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Culturally-Aware Programming for Domestic Violence Survivors
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When it comes to domestic violence, I know that we must be open to new ideas and approaches. Given the diversity of our region, we have a strong commitment to providing culturally-competent services for women and children experiencing domestic violence. We must acknowledge the great cultural diversity in our State and rise to the challenge of providing services that are truly culturally and linguistically relevant. We must learn from each other what has worked – and what has not.

KWA CEO, Peter Ansara; Family Service Specialis with Exodus Housing, Kyoko Robertson; Researcher (Domestic Violence) for Ministry of Foreign Affairs, Mx. Maekoya; KWA Board Chair, Grace Kim; KWA Victim Services Division Manager, Stacia Vierra.

Earlier this month, I was contacted by a member of the Japanese Consulate conducting research on domestic violence resources for Japanese women in the South Sound area. I was eager to welcome Ms. Maekoya to the We Are Family Home (WAFHome) and help further her research and give her a tour of our shelter.

She asked a number of questions regarding KWA’s commitment to providing services to all women and children, but specifically to those who also experience a language and cultural barriers. Ms. Maekoya asked, “What does a Japanese woman do if she’s fearful in her relationship but does not report?”

We told her that we are proud to offer all of our services to anyone, regardless of language or cultural background. Being a woman in a fearful situation shouldn’t have to worry about finding safety and communicating her needs for safety.

KWA Board Chair, Grace Kim, chimed in with a great perspective on this issue. She said, “we need education of what resources are available in many languages. We provide these services, but together with the Japanese Consulate, we can help spread the word about resources available to women seeking help.”

I want to share with you a story of a survivor from 2018 who spoke Cantonese and had very limited English proficiency. Let’s call her Mary (not her real name). Mary had two young children. She had been living in a rural, isolated, swampy area that was not meant for habitation. Her husband was a U.S. citizen and was very controlling and would not allow her to leave the house or socialize with others; he also did not speak her language and treated her like a servant and was abusive.

When Mary came to our shelter, she was very frightened and struggled with self-sufficiency and decision-making. She had many different legal cases that were going on at the same time, from two different counties. She had no mode of transportation or understanding of transportation resources that were available to her.  Through our WAFHome program, Mary was able to receive assistance from our Housing Coordinator and Legal Advocate in handling her various legal cases, court navigation, and being connected with the various housing assistance options in the community. Mary also received myriad assistance from our other advocates that included obtaining DSHS benefits, enrolling in ESL classes, learning how to go and do grocery shopping and ride the bus. Our Child Advocate provided Mary’s children with activities for her two small children. Mary attended our weekly support group regularly and learned about domestic violence and healthy coping skills.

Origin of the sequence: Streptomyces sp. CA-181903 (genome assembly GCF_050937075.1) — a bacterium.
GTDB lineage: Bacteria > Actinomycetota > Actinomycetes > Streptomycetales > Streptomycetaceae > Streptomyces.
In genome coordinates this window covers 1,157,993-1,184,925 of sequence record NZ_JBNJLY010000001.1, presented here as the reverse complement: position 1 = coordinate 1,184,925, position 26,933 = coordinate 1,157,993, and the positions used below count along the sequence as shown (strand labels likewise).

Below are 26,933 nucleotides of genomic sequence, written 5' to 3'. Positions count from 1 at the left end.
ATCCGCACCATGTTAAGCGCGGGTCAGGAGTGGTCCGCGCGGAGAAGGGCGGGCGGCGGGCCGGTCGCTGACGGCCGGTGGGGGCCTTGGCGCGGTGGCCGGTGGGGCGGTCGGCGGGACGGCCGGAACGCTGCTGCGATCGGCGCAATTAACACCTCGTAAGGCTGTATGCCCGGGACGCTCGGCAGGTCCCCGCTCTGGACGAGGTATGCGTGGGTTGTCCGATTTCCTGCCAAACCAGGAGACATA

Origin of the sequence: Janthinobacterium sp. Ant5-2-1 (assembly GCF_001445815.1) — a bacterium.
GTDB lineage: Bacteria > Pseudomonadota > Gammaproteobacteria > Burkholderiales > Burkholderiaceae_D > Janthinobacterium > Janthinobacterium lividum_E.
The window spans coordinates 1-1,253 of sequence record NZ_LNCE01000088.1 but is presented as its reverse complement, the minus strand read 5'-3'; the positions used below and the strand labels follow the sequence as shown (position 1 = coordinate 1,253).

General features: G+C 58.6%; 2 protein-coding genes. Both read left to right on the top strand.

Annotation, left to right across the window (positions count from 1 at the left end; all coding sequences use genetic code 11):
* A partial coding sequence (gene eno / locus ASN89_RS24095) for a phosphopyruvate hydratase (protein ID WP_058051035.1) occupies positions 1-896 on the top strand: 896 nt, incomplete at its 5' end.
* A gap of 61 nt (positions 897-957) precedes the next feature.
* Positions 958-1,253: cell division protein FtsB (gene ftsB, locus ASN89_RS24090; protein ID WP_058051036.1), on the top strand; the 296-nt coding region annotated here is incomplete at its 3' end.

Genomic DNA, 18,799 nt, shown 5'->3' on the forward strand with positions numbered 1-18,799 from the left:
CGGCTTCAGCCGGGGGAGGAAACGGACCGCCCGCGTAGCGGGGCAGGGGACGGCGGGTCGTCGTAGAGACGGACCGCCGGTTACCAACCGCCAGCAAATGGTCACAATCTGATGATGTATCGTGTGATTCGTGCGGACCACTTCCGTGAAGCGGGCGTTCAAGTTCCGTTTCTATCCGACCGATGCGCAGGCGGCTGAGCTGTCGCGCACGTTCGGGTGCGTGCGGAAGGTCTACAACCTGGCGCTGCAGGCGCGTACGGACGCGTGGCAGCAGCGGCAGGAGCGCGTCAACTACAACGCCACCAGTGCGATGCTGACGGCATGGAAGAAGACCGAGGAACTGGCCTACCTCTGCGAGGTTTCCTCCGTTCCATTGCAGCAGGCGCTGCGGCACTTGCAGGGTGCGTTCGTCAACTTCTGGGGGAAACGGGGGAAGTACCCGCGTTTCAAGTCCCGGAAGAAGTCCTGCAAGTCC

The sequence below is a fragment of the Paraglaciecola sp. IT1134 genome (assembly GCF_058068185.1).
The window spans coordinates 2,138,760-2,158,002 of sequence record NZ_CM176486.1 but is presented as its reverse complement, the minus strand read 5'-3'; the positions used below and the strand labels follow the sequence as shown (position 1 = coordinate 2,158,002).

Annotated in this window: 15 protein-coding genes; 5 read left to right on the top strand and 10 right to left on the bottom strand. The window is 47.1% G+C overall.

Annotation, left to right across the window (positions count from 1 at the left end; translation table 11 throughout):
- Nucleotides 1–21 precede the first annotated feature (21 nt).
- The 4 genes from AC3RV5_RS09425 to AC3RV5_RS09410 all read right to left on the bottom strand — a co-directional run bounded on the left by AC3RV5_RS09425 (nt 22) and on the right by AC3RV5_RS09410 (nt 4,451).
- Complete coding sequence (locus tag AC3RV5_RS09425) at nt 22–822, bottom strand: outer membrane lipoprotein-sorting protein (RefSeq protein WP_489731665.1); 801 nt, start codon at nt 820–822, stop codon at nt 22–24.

Door labeled with Survivor
Names aren’t used at the confidential shelter.

Ultimately, she was accepted into a competitive transitional housing program that was centrally located to her cultural community, children’s school, and other important needs to meet her needs. Mary is now using the skills and support she had gained during her time at WAF Home to make decisions for herself to become more self-sufficient for herself and family.

It’s important to recognize that she not only faced common barriers that all domestic violence survivors face such as transportation, childcare, counseling, and basic life skills but did so while not being able to navigate this foreign system and not speaking the language.

Through partnerships with foreign consulates, like the one with Ms. Maekoya, and other community organizations, we are reminded of the impact that we have in providing first-rate culturally sensitive programming. I could talk all day about the number of programs we offer not just through the WAFHome, but I’ll simply end with the pride for our employees and those that we serve in providing services to the most fragile.  We are meeting a critical need in our communities across Western Washington. I encourage you to consider your part in helping those in need! Together we work to make our communities safe, strong and vibrant.

AIM HIGH!

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